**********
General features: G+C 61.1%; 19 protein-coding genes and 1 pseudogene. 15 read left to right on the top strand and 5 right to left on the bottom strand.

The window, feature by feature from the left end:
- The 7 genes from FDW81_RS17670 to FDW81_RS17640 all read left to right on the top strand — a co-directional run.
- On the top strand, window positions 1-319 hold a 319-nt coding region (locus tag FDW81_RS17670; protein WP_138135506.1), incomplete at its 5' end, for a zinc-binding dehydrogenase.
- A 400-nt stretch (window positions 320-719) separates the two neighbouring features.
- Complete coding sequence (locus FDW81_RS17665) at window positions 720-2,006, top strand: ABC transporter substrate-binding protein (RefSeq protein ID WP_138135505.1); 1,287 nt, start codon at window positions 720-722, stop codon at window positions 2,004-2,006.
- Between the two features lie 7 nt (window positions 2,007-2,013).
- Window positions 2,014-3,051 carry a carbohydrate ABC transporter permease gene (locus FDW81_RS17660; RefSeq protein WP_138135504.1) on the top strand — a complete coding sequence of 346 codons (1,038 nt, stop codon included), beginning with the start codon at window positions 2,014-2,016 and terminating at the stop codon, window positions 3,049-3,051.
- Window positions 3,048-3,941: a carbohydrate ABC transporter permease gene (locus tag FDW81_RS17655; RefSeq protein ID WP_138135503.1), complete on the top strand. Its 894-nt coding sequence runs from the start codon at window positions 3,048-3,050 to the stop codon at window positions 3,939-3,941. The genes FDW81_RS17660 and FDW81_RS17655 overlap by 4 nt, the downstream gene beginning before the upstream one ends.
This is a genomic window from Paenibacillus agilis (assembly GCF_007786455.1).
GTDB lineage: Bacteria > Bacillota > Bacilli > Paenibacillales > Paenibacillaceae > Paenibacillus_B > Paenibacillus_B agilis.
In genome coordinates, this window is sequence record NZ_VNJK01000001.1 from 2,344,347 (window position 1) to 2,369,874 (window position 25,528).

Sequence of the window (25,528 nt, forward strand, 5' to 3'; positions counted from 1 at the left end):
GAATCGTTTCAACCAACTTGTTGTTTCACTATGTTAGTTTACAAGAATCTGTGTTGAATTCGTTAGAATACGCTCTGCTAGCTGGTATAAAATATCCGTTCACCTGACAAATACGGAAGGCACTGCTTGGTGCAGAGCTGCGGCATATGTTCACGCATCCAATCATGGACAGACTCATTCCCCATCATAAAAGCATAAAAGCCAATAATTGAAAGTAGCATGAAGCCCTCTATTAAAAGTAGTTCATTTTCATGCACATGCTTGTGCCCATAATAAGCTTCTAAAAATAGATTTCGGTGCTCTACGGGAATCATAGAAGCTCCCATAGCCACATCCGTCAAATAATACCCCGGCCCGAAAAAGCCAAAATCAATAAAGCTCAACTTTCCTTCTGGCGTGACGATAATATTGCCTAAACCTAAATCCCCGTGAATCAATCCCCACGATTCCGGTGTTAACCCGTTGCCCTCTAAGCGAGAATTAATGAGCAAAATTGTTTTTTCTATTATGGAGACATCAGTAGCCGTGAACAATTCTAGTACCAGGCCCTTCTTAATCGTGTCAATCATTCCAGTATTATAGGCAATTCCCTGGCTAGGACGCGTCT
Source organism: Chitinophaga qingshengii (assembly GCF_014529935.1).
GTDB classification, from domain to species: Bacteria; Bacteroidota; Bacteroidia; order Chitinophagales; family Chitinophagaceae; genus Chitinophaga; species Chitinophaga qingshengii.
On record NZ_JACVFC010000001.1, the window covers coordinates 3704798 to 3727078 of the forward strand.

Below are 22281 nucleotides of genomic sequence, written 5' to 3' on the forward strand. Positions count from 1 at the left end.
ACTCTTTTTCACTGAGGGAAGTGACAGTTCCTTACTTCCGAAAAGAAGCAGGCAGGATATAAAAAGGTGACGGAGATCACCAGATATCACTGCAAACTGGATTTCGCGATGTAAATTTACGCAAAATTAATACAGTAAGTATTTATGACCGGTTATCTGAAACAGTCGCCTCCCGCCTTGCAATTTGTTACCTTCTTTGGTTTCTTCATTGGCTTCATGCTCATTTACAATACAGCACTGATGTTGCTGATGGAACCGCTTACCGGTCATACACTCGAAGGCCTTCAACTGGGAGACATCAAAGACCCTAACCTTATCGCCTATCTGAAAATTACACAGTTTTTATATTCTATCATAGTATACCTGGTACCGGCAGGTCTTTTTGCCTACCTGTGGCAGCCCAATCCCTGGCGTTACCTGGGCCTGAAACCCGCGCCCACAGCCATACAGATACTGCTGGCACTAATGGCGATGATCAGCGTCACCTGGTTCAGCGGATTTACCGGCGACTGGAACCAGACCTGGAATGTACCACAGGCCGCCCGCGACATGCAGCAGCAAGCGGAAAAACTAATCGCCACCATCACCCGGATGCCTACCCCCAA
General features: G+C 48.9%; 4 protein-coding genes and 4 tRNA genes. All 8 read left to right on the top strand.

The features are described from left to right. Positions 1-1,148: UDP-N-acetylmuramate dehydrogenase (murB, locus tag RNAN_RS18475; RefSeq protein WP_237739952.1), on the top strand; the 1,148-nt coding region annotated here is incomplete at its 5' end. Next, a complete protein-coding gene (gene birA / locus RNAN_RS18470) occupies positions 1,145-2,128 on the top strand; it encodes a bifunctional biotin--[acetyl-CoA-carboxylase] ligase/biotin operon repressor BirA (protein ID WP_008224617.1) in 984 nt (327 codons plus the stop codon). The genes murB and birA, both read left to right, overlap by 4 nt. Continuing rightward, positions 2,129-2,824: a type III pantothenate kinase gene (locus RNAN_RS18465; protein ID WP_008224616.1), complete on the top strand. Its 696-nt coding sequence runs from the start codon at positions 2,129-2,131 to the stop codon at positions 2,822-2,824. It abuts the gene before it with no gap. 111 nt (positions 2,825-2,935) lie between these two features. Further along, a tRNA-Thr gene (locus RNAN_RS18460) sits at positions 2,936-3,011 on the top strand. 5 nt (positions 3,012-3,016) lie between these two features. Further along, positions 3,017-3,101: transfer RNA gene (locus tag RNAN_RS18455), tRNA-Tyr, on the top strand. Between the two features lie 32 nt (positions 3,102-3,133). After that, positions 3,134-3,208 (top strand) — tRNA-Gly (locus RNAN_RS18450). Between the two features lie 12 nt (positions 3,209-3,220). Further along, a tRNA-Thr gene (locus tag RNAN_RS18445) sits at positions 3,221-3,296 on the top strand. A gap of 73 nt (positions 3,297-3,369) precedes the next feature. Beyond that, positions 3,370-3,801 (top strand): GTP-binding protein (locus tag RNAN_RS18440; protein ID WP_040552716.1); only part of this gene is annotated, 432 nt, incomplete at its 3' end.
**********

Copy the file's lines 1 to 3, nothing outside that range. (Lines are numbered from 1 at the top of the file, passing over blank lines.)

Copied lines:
General features: G+C 61.1%; 19 protein-coding genes and 1 pseudogene. 15 read left to right on the top strand and 5 right to left on the bottom strand.

The window, feature by feature from the left end:
- The 7 genes from FDW81_RS17670 to FDW81_RS17640 all read left to right on the top strand — a co-directional run.